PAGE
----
‘Drop boxes’ to cost P500M, says local govt OIC

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THE Department of Interior and Local Government (DILG) said that its project of posting “drop boxes” in the villages (barangay) to allow the public to report on drug suspects would cost P500 million.

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“That would be P500 million. That was the same as last year’s budget when we weren’t able to start right away with the project. Early this year, we used the budget left for the project from last year,” DILG Officer-In-Charge Catalino Cuy said on radio on Wednesday.

Cuy said the P500 million would be used to pay for the wages of the provincial directors and facilitators for the project. He said the facilitators would be paid with “minimum wage”.

He said these facilitators “would collect the complaints and suggestions inside the drop boxes. They would give them to the provincial directors. Then they would turn them all to us.”

However, Cuy clarified that the lawmakers have not yet approved the P500-million budget for 2017. He said the agency was willing to cooperate with the Senate to improve the project.

Cuy denied the news that a drop box in Tacloban amounted to P1,150. He said the agency would not provide for the drop boxes. According to him, it was up to the facilitators to provide the boxes.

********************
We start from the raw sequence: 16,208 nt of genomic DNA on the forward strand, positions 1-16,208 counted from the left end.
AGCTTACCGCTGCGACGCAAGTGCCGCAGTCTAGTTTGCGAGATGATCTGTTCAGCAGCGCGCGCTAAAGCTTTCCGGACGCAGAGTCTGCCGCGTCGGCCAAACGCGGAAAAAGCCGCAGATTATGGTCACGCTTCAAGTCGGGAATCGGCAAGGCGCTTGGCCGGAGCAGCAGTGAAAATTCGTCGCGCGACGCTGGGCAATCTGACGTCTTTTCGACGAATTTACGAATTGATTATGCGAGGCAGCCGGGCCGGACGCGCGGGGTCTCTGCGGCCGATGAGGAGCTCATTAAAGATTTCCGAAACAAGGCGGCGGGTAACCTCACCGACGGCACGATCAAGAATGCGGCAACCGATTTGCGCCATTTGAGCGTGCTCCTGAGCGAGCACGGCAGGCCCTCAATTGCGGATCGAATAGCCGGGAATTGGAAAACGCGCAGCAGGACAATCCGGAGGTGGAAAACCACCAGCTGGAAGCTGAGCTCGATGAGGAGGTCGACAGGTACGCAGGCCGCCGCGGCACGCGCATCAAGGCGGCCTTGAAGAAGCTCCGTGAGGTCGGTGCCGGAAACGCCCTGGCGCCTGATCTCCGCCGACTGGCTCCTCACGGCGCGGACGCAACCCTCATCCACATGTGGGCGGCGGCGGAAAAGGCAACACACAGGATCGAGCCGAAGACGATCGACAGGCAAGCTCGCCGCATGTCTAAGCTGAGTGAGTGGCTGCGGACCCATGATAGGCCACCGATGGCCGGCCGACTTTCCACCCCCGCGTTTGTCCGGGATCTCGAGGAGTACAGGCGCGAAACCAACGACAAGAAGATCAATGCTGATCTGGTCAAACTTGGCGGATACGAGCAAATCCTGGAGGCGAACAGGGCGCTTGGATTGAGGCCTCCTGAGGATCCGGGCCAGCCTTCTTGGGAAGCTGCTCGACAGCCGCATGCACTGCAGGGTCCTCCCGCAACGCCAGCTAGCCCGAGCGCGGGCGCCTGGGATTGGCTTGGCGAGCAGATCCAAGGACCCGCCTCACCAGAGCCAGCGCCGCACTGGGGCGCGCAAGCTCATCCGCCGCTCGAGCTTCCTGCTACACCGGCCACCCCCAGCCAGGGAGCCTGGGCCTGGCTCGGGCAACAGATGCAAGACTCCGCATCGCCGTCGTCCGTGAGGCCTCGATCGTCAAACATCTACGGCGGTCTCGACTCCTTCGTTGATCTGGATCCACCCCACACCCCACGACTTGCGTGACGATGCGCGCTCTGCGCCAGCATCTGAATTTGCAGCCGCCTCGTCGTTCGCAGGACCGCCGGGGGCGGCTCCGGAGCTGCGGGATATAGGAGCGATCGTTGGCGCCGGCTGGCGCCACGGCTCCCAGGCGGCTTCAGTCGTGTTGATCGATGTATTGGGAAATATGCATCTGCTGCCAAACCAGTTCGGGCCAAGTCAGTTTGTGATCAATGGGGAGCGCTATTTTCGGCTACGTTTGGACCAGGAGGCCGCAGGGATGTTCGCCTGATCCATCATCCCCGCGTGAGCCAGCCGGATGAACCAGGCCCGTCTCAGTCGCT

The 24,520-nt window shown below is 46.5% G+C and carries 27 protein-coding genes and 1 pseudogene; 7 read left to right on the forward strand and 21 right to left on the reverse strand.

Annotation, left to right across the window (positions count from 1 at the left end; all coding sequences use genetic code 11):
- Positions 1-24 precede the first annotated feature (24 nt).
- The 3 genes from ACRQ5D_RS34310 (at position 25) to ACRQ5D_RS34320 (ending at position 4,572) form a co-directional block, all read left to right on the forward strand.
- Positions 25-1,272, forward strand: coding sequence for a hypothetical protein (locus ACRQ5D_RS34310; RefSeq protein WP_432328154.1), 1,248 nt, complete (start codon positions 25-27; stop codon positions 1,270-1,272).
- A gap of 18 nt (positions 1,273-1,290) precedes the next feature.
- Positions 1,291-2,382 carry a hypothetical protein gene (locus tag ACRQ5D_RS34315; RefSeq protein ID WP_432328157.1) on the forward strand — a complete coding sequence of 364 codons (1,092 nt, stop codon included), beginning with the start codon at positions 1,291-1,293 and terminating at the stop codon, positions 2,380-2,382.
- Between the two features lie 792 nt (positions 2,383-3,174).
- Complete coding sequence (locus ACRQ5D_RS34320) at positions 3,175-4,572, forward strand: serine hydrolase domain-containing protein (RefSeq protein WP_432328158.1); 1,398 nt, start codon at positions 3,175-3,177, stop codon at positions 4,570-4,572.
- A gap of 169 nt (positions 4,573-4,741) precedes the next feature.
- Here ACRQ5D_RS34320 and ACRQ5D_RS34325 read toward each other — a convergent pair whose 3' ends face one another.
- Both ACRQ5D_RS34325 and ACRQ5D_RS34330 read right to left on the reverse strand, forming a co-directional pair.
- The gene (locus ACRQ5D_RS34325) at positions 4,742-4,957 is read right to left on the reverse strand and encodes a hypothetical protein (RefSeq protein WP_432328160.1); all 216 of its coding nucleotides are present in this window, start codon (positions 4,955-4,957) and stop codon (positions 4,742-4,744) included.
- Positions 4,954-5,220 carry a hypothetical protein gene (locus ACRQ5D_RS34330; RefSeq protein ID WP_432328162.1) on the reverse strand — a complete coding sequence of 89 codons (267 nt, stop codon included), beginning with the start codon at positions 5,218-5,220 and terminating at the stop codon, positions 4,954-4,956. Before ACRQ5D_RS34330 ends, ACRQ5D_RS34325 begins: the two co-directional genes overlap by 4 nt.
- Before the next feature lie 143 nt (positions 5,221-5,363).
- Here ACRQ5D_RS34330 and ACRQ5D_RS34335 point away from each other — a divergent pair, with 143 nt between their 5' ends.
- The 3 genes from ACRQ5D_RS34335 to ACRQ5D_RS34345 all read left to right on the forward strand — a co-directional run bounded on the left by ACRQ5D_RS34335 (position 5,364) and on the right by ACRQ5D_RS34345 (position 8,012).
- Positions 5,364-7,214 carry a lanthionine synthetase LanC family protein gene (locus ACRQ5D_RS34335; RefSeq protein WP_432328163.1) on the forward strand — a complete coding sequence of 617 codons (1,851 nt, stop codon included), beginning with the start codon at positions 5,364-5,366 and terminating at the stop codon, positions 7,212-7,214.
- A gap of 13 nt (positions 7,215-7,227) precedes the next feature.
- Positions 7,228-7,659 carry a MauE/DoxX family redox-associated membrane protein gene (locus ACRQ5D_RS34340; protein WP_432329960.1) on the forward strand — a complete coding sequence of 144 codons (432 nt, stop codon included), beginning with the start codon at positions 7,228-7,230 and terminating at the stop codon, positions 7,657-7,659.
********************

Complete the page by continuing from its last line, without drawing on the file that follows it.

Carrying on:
“Any kind of box would do. Even a shoe box is okay. It’s up to them what box to use as long as complaints and suggestions could be put in there,” Cuy said.

According to Cuy, reports inside the drop boxes need not be detailed. He said the name of the alleged criminal and the brief complaint against the suspect would do.

“As long as the content of the report is believable, it’s okay. It should not just put a name. The complainant should put an actionable information to pass,” Cuy said.

In an August 29 memorandum, DILG ordered local government units to post “drop boxes” in villages to collect names of alleged drug suspects from random strangers.

After the project received negative feedback from netizens and even residents from Quezon City, where drop boxes had been placed, Cuy said the boxes were merely for “suggestions”.

PNP Chief Ronald “Bato Dela Rosa commended the drop box, calling it a tool to gather additional information from people “afraid to talk”.

 

 

 

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